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Back with a ton of unedited cut-and-paste material to post. Read on for more.

(I'll post John Blanchette's Q & A with Rev. Robert Spitzer and Blanchette's profile of Akron coach Keith Dambrot in the morning).


First, here's a look at the matchups...


Gonzaga: Mark Few, 262-65, 10th season

Postseason: 10 NCAAs, 9-9 record.

Akron: Keith Dambrot, 115-50, 5th season

Postseason: 2 NITs, 2-2 record

The NCAA tournament is old hat for Few and Gonzaga. Few’s teams have made 10 straight trips and Gonzaga is making its 11 consecutive appearance. Under Few, Gonzaga has made three Sweet Sixteens (2000, 2001 and 2006) and the second round three times (2003-2005). Gonzaga had lost its last three NCAA games.

Dambrot has guided the Zips to three straight MAC title games, but this is the first year they earned the conference’s automatic berth. This is Akron’s first NCAA trip since 1986.



GU senior Jeremy Pargo, junior Matt Bouldin and senior wing Micah Downs have a considerable edge in experience over Akron counterparts Steve McNees, a sophomore, and Darryl Roberts, a junior who played 12 minutes a game last season. Freshman Anthony ‘Humpty’ Hitchens will see extended minutes, if his sprained ankle suffered in the MAC tournament allows. Gonzaga will probably try to use its size advantage with Pargo or Bouldin to post up the 5-9 Hitchens. McNees found his shooting stroke in the MAC tournament, making 61.1 percent of his 3-point attempts and averaging 10.2 points to earn All-Tournament honors.

Akron forces nearly 18 turnovers a game (6-8 forward Nate Linhart has 62 steals). Gonzaga has had turnover-prone stretches, but not lately. The Zags had single-digit turnovers in four of the last six games.



The Zips typically start three forwards, all in the 6-7 to 6-8 range, but the biggest matchup problem is probably 6-7 Brett McKnight off the bench. He averages 11.4 points per game despite only playing 21.3 minutes. He operates inside and outside (87 3-point attempts). His brother Chris, is 20 pounds lighter, but leads the team in free throw attempts (150). Mike Bardo, at 6-10, is the tallest Zip but he only plays an average of 15 minutes.

Gonzaga will have a size advantage with 6-11 Josh Heytvelt and 6-11 Austin Daye. The Zips usually don’t encounter front lines with Gonzaga’s length and they could find it difficult to finish and keep the Bulldogs off the glass.


Here is a short GU notebook...


By Jim Meehan

Staff writer

PORTLAND – Gonzaga senior forward Josh Heytvelt has seen this type of dedication from his older sister, Heather, before. He hopes to see it again next week.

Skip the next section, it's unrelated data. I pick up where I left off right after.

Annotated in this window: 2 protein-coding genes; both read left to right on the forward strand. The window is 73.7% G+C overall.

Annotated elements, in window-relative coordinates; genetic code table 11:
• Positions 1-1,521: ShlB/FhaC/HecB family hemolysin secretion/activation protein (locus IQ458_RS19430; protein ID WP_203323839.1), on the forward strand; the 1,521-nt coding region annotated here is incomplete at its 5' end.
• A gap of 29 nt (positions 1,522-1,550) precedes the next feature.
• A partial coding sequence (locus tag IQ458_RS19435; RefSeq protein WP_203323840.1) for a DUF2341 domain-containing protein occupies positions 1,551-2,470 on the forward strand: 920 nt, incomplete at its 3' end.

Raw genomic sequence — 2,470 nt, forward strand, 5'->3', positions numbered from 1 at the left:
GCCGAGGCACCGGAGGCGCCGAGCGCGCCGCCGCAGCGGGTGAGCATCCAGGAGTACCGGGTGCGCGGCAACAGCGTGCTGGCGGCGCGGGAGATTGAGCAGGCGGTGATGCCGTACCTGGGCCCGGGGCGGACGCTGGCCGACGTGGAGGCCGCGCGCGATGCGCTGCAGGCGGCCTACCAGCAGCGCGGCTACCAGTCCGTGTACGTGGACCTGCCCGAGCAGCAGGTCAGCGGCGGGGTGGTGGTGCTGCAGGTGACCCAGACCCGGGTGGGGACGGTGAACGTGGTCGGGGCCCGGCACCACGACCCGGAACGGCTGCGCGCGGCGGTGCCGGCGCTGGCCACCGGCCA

Heather caught a Wednesday flight from South Korea and was scheduled to arrive in Portland this morning in time for the Gonzaga-Akron game at 4:25 at the Rose Garden.

“Her husband has a government job over there so she’s lived there off and on for the last 2½ years,” Heytvelt said. “They were in Clarkston for about a month at Christmas-time and she’s coming this weekend. Then she’s flying back to Korea and if we win these two, she’ll fly back for the next round.

“She’s a diehard.”

Want further proof?

“I don’t remember if it was her first child or second, but when I was in high school (at Clarkston) she gave birth and a day or two later she drove across the state to watch us play in the state championships,” Heytvelt said. “She’s probably my biggest fan, next to my dad.”

New threads

Gonzaga, along with Duke, Memphis and Michigan State, will be one of four schools in the NCAA tournament wearing specially designed uniforms and, if the players choose to, customized shoes through Nike. The Bulldogs wore the uniforms at the WCC tournament in Las Vegas, but the shoes weren’t quite ready.

The base layer has basketball-specific padding without restricting movement, according to Nike. The uniform tops provide zoned cooling and weigh 31 percent less than GU’s regular jerseys. Gonzaga players assisted with the design of the shoes.

Senior guard Jeremy Pargo said the team split into two groups at two different computers to come up with ideas for the shoes.

“One group at one end and one at the other,” Pargo said. “Who do you think won?”

“Your group?” guessed a reporter.

“Good choice,” Pargo said.

Akron also has a partnership with Nike. The Zips’ shoes, uniforms, warmups and accessories are licensed under Nike and LeBron James’ ‘LJ23’ trademarks.